Daily Bag Limit: Eight common snipe.
Woodcock: All Areas
    Season Dates: Begin September 1 and end November 27, 2011.
    Daily Bag Limit: Three woodcock.
Mourning Dove: All Areas
    Season Dates: Begin September 1 and end October 30, 2011.
    Daily Bag Limit: 30 mourning dove.
General Conditions:
    1. While hunting waterfowl, a tribal member must carry on his/her 
person a valid tribal waterfowl hunting permit.
    2. Except as otherwise noted, tribal members will be required to 
comply with tribal codes that will be no less restrictive than the 
provisions of Chapter 10 of the Model Off-Reservation Code. These 
regulations parallel Federal requirements in 50 CFR part 20 as to 
hunting methods, transportation, sale, exportation, and other 
conditions generally applicable to migratory bird hunting.
    3. Band members in each zone will comply with State regulations 
providing for closed and restricted waterfowl hunting areas.
    4. There are no possession limits on any species, unless otherwise 
noted above. For purposes of enforcing bag and possession limits, all 
migratory birds in the possession or custody of band members on ceded 
lands will be considered to have been taken on those lands unless 
tagged by a tribal or State conservation warden as having been taken 
on-reservation. All migratory birds that fall on reservation lands will 
not count as part of any off-reservation bag or possession limit.
    (d) Grand Traverse Band of Ottawa and Chippewa Indians, Suttons 
Bay, Michigan (Tribal Members Only).
    All seasons in Michigan, 1836 Treaty Zone:
Ducks
    Season Dates: Open September 18, 2011, through January 18, 2012.
    Daily Bag Limit: 20 ducks, which may include no more than 5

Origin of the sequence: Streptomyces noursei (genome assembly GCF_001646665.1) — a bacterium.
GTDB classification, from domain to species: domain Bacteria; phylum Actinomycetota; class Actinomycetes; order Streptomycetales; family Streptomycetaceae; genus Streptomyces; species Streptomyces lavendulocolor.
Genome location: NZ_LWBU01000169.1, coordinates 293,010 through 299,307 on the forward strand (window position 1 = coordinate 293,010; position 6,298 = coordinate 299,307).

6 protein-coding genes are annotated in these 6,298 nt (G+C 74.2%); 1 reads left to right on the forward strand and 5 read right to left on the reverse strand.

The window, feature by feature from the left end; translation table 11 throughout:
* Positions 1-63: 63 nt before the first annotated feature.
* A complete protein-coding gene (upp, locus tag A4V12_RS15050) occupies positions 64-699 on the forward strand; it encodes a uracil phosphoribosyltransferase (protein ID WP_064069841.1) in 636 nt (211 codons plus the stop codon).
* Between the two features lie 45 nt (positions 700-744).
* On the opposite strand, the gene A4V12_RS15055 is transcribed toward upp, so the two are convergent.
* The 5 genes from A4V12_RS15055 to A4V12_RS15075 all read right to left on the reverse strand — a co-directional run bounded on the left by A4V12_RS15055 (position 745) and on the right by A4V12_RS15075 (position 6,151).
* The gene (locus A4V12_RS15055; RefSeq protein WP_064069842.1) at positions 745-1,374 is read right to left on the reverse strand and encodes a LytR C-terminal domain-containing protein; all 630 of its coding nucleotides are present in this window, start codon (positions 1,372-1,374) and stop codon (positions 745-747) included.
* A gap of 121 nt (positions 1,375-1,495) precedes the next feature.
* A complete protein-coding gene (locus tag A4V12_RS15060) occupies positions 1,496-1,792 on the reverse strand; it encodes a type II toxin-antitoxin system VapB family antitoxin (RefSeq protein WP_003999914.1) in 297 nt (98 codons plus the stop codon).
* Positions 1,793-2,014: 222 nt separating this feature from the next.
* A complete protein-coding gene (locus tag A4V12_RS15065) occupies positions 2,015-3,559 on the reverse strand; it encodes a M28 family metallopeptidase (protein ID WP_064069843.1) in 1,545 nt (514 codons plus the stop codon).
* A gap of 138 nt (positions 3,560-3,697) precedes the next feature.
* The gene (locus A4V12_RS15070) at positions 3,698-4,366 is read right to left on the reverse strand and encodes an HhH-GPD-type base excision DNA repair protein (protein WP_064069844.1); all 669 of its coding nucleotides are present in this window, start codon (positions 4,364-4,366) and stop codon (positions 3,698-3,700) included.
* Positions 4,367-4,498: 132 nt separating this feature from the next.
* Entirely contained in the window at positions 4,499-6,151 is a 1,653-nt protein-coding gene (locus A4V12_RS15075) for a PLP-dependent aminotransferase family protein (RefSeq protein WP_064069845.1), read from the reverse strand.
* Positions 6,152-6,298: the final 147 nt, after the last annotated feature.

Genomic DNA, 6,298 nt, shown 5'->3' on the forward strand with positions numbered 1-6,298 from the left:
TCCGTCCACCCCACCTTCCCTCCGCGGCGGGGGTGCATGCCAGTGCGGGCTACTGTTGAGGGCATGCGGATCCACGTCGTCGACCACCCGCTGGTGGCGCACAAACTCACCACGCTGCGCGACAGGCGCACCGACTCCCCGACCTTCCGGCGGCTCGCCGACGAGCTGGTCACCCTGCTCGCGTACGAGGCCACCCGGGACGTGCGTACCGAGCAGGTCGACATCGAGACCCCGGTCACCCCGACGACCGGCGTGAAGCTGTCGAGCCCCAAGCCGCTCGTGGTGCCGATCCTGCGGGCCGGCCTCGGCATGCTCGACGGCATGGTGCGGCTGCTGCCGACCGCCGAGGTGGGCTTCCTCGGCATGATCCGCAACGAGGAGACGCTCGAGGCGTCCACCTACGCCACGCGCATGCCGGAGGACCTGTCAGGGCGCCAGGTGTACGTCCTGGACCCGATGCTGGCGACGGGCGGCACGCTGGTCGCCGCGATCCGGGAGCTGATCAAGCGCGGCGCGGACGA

pintail, 3 canvasback, 5 black ducks, 1 hooded merganser, 5 wood ducks, 
3 redheads, and 9 mallards (only 4 of which may be hens).
Canada and Snow Geese
    Season Dates: Open September 1, through November 30, 2011; and open 
January 1, 2012, through February 8, 2012.
    Daily Bag Limit: 10 geese.
Other Geese (white-fronted geese and brant)
    Season Dates: Open September 20, through November 30, 2011.
    Daily Bag Limit: Five geese.
Sora Rails, Common Snipe, and Woodcock
    Season Dates: Open September 1, through November 14, 2011.
    Daily Bag Limit: 10 rails, 10 snipe, and 5 woodcock.
Mourning Doves
    Season Dates: Open September 1, through November 14, 2011.
    Daily Bag Limit: 10 mourning doves.
    General Conditions: A valid Grand Traverse Band Tribal license is 
required and must be in possession before taking any wildlife. All 
other basic regulations contained in 50 CFR part 20 are valid. Other 
tribal regulations apply, and may be obtained at the tribal office in 
Suttons Bay, Michigan.
    (e) Great Lakes Indian Fish and Wildlife Commission, Odanah, 
Wisconsin (Tribal Members Only).
    The 2011-12 waterfowl hunting season regulations apply to all 
treaty areas (except where noted):
Ducks
    Season Dates: Begin September 15 and end December 31, 2011.
    Daily Bag Limit: 1837 and 1842 Ceded Territories:
    30 ducks, including no more than 9 black ducks, 9 pintails, and 9 
canvasbacks.
    1836 Ceded Territory:
    30 ducks, including no more than 5 black ducks, 5 pintails, and 5 
canvasbacks.
Mergansers
    Season Dates: Begin September 15 and end December 31, 2011.
    Daily Bag Limit: 10 mergansers.
Geese
    Season Dates: Begin September 1 and end December 31, 2011. In 
addition, any portion of the ceded territory that is open to State-
licensed hunters for goose hunting after December 1 will also be open 
concurrently for tribal members.
    Daily Bag Limit: 20 geese in aggregate.
Other Migratory Birds
    Coots and Common Moorhens (Common Gallinules):
    Season Dates: Begin September 15 and end December 31, 2011.
    Daily Bag Limit: 20 coots and common moorhens (common gallinules), 
singly or in the aggregate.
Sora and Virginia Rails
    Season Dates: Begin September 15 and end December 31, 2011.
    Daily Bag Limits: 20 Sora and Virginia rails, singly or in the 
aggregate.
Common Snipe
    Season Dates: Begin September 15 and end December 31, 2011.
    Daily Bag Limit: 16 common snipe.
Woodcock
    Season Dates: Begin September 6 and end December 1, 2011.
    Daily Bag Limit: 10 woodcock.
    Mourning Dove: 1837 and 1842 Ceded Territories.
    Season Dates: Begin September 1 and end November 9, 2011.